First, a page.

What is Node.js
What’s it used for? Thanks to its event-driven architecture and asynchronous I/O capabilities, Node.js became a popular choice for applications with real-time functionality, such as streaming. Netflix uses it, along with IBM, LinkedIn, Microsoft, PayPal, SAP, and Amazon Web Services.
Node.js frameworks - a guide
Due to its popularity, Node.js offers a vast array of attractive frameworks. They allow development teams to focus on delivering specific features and experiences. They also make Node.js app development more efficient. Let’s take a look at our top picks and what they are best at.
This one is more of a routing library with middleware support than a proper framework. Some Node.js developers call it a minimalist framework. Express is used for building complete applications or APIs. Its current version is 4.17, and the project has gathered around 54 000 stars on GitHub. It was created by the same company that’s responsible for Loopback - StrongLoop, an IBM company. We find the Express framework great for smaller apps or microservices.
Conceptually, Koa is similar to Express - and it is designed by the team behind Express. It’s a very minimalistic framework powered by middleware. The current version is 2.13, and the project has some 31 000 stars on GitHub. Just like Express, it’s a great option for smaller apps or microservices.
This framework provides a plugin-based architecture with separate modules. Hapi contains authentication, validation, and templates rendering. It provides plugins for common functionality like SQL (via the `sequilize` library), MongoDB, as well as AWS or Algolia search. 20.1.5 is Hapi’s current version, and the project has around 13 000 stars on GitHub. It’s developed by multiple open-source contributors. We like it for smaller apps or microservices.
This API framework includes: DI, SQL support (via entities and repositories), authentication, and authorization. It’s current version is 4, which has around 4 000 stars on GitHub. Loopback is developed and supported by StrongLoop, an IBM company. To us, it seems to contain Java ideas ported to Node.js - e.g. dependency injections, authentication rules, and route paths defined via annotations. (For more examples, check out Loopback’s official docs here and here). In our opinion, the framework could work well for enterprise software development. It’s definitely a tool for bigger teams.
Nest is a framework that provides building blocks (controllers, middleware, interceptors, a CQRS system, web-sockets, and GraphQL support) for creating web applications. It uses Express under the hood but also requires additional libraries (ORM) if you want to build a fully featured app. Nest.js also fully supports TypeScript.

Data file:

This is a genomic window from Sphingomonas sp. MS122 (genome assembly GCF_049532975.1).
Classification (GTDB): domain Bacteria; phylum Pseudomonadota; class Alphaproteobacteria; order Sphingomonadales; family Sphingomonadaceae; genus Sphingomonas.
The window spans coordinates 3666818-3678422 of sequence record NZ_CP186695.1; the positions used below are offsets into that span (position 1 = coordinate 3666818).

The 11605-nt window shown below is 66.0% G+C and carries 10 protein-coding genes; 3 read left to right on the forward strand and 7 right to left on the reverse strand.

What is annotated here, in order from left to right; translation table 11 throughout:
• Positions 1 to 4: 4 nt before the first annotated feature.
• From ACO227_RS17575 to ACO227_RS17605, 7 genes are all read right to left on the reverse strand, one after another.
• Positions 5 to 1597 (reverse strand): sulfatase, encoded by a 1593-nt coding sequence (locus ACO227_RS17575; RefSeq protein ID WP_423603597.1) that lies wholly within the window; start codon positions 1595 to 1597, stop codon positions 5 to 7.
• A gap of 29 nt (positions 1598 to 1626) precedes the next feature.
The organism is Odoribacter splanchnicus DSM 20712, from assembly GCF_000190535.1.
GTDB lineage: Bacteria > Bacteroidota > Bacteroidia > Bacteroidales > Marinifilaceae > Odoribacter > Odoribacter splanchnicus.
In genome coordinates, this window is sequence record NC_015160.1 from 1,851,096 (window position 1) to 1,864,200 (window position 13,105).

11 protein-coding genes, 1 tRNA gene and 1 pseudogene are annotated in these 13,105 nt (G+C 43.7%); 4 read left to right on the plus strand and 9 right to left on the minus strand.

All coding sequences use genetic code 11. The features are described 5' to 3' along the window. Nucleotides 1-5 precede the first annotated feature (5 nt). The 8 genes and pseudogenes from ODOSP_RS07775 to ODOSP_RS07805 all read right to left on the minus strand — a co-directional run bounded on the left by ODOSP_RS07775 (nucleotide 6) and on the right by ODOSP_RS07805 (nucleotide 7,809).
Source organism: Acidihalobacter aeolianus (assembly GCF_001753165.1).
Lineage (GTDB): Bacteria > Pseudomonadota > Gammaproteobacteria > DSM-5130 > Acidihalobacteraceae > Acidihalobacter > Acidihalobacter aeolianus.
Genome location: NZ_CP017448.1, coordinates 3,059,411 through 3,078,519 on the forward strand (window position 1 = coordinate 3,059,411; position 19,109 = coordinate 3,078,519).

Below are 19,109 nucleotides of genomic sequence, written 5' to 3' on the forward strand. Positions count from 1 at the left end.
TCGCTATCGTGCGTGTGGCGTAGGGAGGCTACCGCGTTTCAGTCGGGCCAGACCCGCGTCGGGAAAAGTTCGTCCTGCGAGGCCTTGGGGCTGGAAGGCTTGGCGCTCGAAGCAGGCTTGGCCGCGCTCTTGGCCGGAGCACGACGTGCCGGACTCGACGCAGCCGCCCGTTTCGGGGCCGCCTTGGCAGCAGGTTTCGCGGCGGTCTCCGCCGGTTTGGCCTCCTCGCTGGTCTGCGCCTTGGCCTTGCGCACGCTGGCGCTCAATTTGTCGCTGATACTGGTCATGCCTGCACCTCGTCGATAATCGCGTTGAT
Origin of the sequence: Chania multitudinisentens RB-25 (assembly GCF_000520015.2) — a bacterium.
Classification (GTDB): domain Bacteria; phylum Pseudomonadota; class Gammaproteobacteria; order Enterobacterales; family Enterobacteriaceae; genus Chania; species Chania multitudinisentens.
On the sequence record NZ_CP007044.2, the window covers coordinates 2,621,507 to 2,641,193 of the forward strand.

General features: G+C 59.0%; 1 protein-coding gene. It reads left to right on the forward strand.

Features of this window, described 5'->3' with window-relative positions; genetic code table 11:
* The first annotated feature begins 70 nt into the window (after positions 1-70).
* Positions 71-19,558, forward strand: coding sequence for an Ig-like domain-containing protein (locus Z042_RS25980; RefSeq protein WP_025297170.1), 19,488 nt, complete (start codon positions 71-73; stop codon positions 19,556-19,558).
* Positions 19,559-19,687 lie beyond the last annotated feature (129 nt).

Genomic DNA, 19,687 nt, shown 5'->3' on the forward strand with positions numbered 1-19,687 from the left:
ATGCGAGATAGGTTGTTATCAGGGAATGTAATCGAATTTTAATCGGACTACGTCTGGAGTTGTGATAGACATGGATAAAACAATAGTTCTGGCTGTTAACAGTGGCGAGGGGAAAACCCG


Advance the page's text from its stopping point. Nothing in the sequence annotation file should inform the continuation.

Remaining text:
Its current version is 8.0.6. The project has about 39 000 stars on GitHub. It’s created by Polish programmer Kamil Myśliwiec, and seems similar to `Loopback` - it relies on decorators heavily to specify route paths, injected parameters, etc. It also requires external libraries for ORM, authentication, and so on. Nest looks like an option for enterprise software development, and a framework ready to support bigger teams.
This full stack MVC framework was inspired by Rails. Sails includes authentication and authorization (via policies), file uploads, ORM, and web-sockets support. 1.0 is its current version, and the project has some 22 000 starts on GitHub. It is mainly developed by 2 people, Scott Gress and Mike McNeil, backed by the Sails company. According to their website, Sails is used by big players like Microsoft, Dell, Verizon, and Philips.
Adonis is a full stack MVC framework that provides authentication (including 3rd party services like Facebook, GitHub, Google, etc.), SQL ORM, migrations, file uploads, mailing, validations, and support for testing (most of the packages that are used within the framework have been handwritten just for it). It uses modern ES features like async / await. The current version is 4.1, and the project has around 11000 stars on GitHub. It’s mostly developed by single person, Harminder Virk, with help of other developers. They are currently working on version 5 and have many supporters on Patreon.
Conceptually, AdonisJS looks similar to Rails (both are RAD-type frameworks), but it is more flexible - you can pick up the modules you need. Although it’s not as popular as the other frameworks mentioned here, it looks really polished and well designed. It uses the concept of DI (Dependency Injections) with plugins. Adonis also has all the batteries included to develop modern backend applications. We would recommend giving this a try if you are an SME or a startup.
Meteor automatically manages the data flow between cloud and client applications, as well as the client UI state and rendering, regardless of which UI framework you use. You can also use Meteor with GraphQL or REST if you prefer. What’s more, you can easily install Meteor on Windows, Mac OS, or Linux. It’s easy to start using it, as the official website offers many tutorials that will help you discover and practice the core fundamentals of the framework.
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